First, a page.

Several years ago, our Crime Survivors for Safety and Justice (CSSJ) Coordinator Ariel Jeanjacques called the police, trying to find safety from her abusive partner. When they arrived on the scene, her abuser lied and told them Ariel broke his nose. Even though she had bruises and scrapes on her body, the police didn’t hear anything she was saying. Because of a previous charge on her record that she was still on probation for, they arrested her. Right after she arrived at the local jail, she was turned back around and sent to the hospital--where she should have gone in the first place--for a CT scan. After waiting for 16 hours, she was finally seen by medical professionals, and then ultimately sent back to jail.
Not long after, she was told she could go because someone had bonded her out. She walked outside to find her abuser, who had a stay away order, waiting at his car. She tried to refuse a ride, but he was not having it. He told authorities that they lived together and were both listed on the lease, even though only her and her son's names were. She tried to ask him to leave numerous times, but he would threaten her and tell her he'd only leave if the police made him. He knew, however, that based on previous experiences with the police, she was too afraid to call them and ultimately be arrested again.
Eventually, with the diligent help of friends and various social services, Ariel was able to leave her partner for good. Her story is an example of why that typical narrative of ‘victim-perpetrator' is not only unhelpful, but dangerous as a driver of mass incarceration. She was the ‘victim’, but was treated as the ‘perpetrator.’ She tried to use the justice system as it is allegedly intended--to get help--and wound up being further harmed by that very system. That system enabled, rather than restructured, her partner’s abusive patterns.
Ariel knew why her ex-partner hurt her the way he did. He had been beaten throughout his childhood. He confused love with control. He was never given the tools to learn how to heal himself.
She also never wanted anyone--herself or her partner--to go to jail. All she wanted was for him to stop hurting her, and in that moment when she called the police, that was her last resort.
Ariel, like all of us at VOTE, knows there is another way. As a team of people who have been on every side of violence, we know that creating a world of safety, justice and healing without relying on mass incarceration is extremely challenging work. Oftentimes it feels impossible. Many times, it feels like building the plane as we’re flying it. Once in a while, it works, and that becomes the ground zero for the future.
Making new worlds starts with asking new questions such as “how can we build accountable communities for the purpose of healing and repair without exiling or disposing of those who cause harm?” Next Friday, October 26, at 3pm CST, anti-violence activists Kiyomi Fujikawa, Shannon Perez-Darby, and Mariame Kaba will be hosting an online discussion on this topic. Register here, and let us know if you’re interested in watching it together! If enough people are interested, we can host a viewing at our office and discuss the content afterwards.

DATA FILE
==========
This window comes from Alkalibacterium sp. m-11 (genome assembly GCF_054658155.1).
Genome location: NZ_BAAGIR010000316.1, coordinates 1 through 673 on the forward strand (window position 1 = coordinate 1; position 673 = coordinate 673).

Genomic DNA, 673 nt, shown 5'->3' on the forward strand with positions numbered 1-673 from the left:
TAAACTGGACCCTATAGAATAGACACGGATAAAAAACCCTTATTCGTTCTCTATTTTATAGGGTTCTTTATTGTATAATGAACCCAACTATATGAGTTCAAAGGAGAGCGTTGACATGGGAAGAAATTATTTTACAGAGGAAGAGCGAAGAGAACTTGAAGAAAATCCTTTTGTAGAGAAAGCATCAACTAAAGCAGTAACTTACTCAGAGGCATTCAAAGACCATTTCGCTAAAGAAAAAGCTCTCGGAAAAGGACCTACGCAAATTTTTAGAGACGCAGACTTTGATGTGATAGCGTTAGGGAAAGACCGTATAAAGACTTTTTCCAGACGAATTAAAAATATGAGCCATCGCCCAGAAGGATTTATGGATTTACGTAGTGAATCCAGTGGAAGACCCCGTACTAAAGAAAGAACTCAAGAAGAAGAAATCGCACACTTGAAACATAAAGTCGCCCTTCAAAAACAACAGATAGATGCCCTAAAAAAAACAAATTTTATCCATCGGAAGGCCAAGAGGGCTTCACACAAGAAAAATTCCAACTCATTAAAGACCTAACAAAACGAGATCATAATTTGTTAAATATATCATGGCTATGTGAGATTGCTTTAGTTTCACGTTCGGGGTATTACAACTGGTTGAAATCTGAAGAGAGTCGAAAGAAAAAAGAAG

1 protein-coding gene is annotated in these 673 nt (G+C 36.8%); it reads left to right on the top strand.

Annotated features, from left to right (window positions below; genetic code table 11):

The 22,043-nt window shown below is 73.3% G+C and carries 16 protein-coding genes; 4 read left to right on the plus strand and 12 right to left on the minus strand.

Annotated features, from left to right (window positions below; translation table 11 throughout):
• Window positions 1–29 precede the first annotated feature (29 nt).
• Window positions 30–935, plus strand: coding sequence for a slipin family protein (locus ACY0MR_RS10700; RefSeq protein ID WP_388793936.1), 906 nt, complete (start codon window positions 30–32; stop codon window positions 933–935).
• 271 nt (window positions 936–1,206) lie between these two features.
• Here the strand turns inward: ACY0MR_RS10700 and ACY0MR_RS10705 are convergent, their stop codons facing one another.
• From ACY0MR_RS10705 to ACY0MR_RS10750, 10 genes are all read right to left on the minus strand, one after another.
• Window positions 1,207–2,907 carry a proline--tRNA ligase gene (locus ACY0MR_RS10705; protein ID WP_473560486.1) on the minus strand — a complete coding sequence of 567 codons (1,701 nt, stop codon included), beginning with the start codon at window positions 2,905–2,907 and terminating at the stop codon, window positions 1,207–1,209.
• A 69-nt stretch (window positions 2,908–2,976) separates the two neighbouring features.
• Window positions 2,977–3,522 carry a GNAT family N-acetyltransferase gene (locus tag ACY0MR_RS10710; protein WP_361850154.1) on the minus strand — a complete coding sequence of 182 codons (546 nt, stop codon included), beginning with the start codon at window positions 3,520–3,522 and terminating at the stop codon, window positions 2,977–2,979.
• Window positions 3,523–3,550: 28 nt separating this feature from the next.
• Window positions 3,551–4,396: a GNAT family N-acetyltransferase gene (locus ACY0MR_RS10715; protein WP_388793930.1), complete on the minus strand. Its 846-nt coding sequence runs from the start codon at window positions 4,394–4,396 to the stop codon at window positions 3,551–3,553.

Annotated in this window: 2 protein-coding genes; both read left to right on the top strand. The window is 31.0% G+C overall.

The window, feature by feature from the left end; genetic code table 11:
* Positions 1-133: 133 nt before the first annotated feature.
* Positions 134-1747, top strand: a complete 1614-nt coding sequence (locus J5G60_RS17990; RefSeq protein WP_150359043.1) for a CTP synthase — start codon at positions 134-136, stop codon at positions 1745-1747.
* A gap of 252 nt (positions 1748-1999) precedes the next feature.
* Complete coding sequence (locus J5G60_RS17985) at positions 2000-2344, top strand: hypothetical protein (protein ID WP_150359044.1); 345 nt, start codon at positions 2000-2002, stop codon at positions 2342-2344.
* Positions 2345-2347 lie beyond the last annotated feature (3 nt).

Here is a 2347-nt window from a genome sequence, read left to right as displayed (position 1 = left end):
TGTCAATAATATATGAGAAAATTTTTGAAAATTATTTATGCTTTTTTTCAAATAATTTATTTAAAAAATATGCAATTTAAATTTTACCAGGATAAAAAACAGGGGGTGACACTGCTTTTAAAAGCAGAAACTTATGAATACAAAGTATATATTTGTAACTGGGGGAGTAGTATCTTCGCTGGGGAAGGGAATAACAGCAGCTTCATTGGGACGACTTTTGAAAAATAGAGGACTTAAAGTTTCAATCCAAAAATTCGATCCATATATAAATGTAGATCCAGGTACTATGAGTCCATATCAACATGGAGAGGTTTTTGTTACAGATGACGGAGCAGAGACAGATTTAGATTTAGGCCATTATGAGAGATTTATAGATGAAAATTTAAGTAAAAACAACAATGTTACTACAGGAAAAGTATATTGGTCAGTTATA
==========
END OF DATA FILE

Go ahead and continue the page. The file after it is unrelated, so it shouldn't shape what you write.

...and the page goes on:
Dear Senators Kennedy and Cassidy,
We, a Louisiana grassroots organization, call on you to vocally oppose the nomination of Brett Kavanaugh to the U.S. Supreme Court. In the face of the accusations and documentations of Kavanaugh’s behavior, anyone who supports him to oversee the entire U.S. Constitution (including its application to crime and punishment) severely undermines any credibility in the justice system.
Although VOTE generally calls for second chances, and although we know that people are not the sum of one bad act, Kavanaugh does not fit into our analysis of an overly punitive system. Nor, we know for certain, would any “forgiveness” for Kavanaugh be equally extended as a policy towards all Americans. In other words, you both know that if Brett Kavanaugh were an everyday working class citizen in Louisiana, Dr. Ford’s extremely credible allegations would result in a criminal indictment on (at least) sexual battery. That charge carries a sentence of 25 to 99 years, with a minimum of 25 served without the possibility of parole. If Kavanaugh were convicted, and did live long enough to be released, he would be on electronic monitoring until death.
As U.S. Senators who speak so vocally about holding people accountable, and (particularly you, Senator Kennedy) about lengthy sentences that eliminate second chances, it is especially duplicitous for you to support Mr. Kavanaugh. Not only are you advocating for him to exist outside of prison, but you are actually vouching for him to be on the highest seat in the American justice system. This sends a clear message to all survivors of sexual assault: ‘You don’t matter.’
You may see our advocacy for second chances as a promotion of lawlessness, but that is furthest from the case. We believe in safe and sustainable communities, and we want people who have suffered trauma to receive support. We believe in restorative justice where accountability serves to improve individuals and society as a whole. You are not supporting Dr. Ford, and you are not protecting the residents of Louisiana who have experienced sexual assault. Your commitment to party and ideology over moral standards undermines both your party and your ideology.